MELBER: It is all about himself, which you know from writing the book. I want to ask Max about this because Tim introduces the historical comparison. Goldwater told the country, the pursuit of liberty is no vice when it's extreme, right?

And I wonder with Donald Trump, whether in his view, the pursuit of ego has no edge or extreme because that seems to be what this is about.

We saw that in the exchange we played on on taxes. There are plenty of conservatives who want to do things with taxes here. He doesn't seem to understand that he has colluded and clouded that by making everything a feud.

BOOT: Right. No, of course, for Donald Trump, it is all about Donald Trump. I don't think anybody can seriously think that he has the slightest interest in our understanding of policy affairs. And he shows that every time he opens his mouth and starts to talk about healthcare or taxes. He shows how little he knows. I mean, he displays vast ignorance.

So, there is no particular policy agenda that he wants to advance. He wants wins, so he can boost his ego and say that everybody loves him and brag about how people are giving him standing ovations, as he just did, which is, I think, something that really radically separates him from other people that you can mention like Barry Goldwater or others.

I mean, I agree or disagree with Barry Goldwater, he was a serious guy who had real principles. And Donald Trump has no principles. He has no scruples. He has no morals. He will say or do anything to advance his own ego, and that is a uniquely dangerous concept combination to have in the Oval Office.

MELBER: Final thought from Tim.

O'BRIEN: I don't think who we're seeing in Donald Trump right now is new. I think this has been a known issue about him for a while. And that's why I am less optimistic that Flake speech is a watershed moment.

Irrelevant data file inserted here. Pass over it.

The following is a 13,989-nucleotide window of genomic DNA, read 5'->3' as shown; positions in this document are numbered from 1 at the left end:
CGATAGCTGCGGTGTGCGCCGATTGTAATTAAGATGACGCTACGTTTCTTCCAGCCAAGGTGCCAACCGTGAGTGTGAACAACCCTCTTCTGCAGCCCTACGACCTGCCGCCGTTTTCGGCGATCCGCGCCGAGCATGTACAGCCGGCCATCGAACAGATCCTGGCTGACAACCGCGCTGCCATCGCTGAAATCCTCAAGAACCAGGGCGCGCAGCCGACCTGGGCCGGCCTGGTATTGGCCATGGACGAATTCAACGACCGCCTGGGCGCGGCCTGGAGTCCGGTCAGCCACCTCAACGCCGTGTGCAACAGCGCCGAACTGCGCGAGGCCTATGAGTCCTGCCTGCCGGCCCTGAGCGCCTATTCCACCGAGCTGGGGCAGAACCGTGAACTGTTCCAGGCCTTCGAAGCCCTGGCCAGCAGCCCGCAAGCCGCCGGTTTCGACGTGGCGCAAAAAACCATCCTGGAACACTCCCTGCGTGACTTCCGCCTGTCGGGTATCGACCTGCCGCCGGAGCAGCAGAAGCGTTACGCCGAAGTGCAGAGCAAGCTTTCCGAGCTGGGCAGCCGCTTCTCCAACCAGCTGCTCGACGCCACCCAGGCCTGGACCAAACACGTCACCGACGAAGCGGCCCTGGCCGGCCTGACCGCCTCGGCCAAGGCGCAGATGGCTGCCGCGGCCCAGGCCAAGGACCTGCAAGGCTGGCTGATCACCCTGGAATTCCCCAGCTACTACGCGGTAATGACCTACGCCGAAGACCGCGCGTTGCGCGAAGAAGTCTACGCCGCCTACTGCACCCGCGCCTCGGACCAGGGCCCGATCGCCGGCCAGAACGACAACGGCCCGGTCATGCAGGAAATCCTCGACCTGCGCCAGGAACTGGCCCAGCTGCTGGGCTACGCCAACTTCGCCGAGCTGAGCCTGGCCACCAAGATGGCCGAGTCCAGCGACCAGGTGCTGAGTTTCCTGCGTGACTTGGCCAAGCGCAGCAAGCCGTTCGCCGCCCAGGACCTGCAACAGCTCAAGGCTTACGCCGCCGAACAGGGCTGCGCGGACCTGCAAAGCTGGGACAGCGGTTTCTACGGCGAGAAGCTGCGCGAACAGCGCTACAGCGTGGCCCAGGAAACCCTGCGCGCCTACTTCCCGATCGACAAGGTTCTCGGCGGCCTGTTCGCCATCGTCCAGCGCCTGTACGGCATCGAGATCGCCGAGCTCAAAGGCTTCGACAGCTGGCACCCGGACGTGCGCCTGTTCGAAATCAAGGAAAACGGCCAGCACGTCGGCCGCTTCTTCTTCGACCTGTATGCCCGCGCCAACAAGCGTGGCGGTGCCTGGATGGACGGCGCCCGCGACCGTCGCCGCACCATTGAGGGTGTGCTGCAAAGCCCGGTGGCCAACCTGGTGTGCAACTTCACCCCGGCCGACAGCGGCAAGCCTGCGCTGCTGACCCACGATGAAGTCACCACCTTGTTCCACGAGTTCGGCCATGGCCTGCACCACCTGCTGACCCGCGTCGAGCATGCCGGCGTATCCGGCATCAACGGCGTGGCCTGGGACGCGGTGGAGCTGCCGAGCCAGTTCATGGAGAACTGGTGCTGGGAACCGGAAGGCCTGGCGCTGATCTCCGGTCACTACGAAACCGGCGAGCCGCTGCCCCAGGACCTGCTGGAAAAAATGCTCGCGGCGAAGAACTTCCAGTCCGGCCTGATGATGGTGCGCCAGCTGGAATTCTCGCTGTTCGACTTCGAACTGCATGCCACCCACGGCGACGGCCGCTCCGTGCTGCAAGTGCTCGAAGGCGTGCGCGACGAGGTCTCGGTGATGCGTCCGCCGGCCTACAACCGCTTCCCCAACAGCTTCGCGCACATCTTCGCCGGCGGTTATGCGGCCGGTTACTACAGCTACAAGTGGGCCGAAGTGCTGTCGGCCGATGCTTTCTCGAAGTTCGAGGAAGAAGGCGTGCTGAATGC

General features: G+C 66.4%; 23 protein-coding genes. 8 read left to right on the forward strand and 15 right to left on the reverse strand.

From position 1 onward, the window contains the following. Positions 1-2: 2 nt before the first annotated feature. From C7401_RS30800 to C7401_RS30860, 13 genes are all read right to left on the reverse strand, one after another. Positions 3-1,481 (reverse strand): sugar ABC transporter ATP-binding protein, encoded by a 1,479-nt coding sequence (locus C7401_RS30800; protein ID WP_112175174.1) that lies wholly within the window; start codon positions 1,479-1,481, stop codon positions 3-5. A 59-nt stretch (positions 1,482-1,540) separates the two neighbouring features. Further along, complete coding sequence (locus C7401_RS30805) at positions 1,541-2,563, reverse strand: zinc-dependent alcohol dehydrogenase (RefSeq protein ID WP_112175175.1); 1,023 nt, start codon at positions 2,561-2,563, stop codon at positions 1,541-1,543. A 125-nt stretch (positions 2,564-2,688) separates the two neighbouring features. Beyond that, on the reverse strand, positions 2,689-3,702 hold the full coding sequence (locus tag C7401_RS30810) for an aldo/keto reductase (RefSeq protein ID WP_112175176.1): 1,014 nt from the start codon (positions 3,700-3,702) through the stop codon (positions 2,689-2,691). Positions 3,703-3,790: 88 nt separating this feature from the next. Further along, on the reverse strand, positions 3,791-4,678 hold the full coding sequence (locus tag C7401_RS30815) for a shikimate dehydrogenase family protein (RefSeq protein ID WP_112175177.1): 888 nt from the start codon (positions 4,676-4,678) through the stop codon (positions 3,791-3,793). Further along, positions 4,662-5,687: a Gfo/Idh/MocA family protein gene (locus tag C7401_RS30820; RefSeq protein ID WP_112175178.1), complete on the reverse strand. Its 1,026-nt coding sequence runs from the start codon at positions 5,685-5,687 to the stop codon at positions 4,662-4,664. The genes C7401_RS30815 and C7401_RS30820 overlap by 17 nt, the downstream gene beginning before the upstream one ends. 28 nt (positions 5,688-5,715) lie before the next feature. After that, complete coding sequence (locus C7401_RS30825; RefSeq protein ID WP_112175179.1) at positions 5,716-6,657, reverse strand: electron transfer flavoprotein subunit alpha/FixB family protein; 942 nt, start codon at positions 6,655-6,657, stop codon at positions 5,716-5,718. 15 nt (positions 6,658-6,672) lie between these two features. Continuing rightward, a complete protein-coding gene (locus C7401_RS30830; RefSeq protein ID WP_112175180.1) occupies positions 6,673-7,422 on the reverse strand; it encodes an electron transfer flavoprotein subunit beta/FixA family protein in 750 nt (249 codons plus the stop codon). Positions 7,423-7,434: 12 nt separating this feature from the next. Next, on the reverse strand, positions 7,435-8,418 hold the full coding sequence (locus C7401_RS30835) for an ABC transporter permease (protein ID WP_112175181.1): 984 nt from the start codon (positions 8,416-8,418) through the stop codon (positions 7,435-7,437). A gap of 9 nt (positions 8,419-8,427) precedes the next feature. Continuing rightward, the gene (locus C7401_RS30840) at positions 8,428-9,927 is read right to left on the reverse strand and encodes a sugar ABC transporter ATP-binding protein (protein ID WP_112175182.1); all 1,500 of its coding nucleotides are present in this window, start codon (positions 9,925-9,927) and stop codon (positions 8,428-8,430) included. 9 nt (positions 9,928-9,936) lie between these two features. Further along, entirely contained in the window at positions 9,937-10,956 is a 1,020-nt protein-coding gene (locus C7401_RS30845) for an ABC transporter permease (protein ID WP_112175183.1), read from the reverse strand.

I think until people who are staying in the party take him on and speak out publicly, it's important, but it's symbolic.

MELBER: And take him on and fight and fight to the end. John McCain had a tough primary in the same state and he is a different character, but he waged on. And there is this larger question whether they will wage on and fight.

But, Tim, I do appreciate you landing the discussion on a pessimistic tone. That's what we like around here.

Max, stick around. I want to talk to you a little more. Trump ran as a populist. Now, he sides with Wall Street. Former Congressman Barney Frank, the Frank in Dodd-Frank, my exclusive guest on THE BEAT tonight.

And later, those senators attacking Trump as reckless and undignified, are West Wing staffers playing the role of "baby sitters"?

And then later, you've heard about the Russia dossier. It's back in the headlines. I have a special breakdown for you on what the facts are later in the show.


ARI MELBER, MSNBC HOST: House Republicans launching new investigation into the Obama administration. They're probing a seven-year-old uranium project, the trump dossier and the FBI handling of the Clinton e-mail case. Now the Clinton case led by Trey Gowdy, a veteran of investigations into Clintons. Now, one of the questions we sometimes ask here at THE BEAT is, but why? Each of these topics, very dated. Republicans, of course, held the House during the Obama administration and could have launched all of these back when he was actually in office. Today, several independent experts pointing to part of the answer of why old news is new again.


UNIDENTIFIED MALE: A new Russian collusion probe in Washington, this one involving Hillary Clinton.

UNIDENTIFIED FEMALE: A major bombshell revealing who helped pay for the infamous Trump dossier.

UNIDENTIFIED MALE: Another probe launched today into the Obama Justice Department's handling of the Clinton e-mail investigation.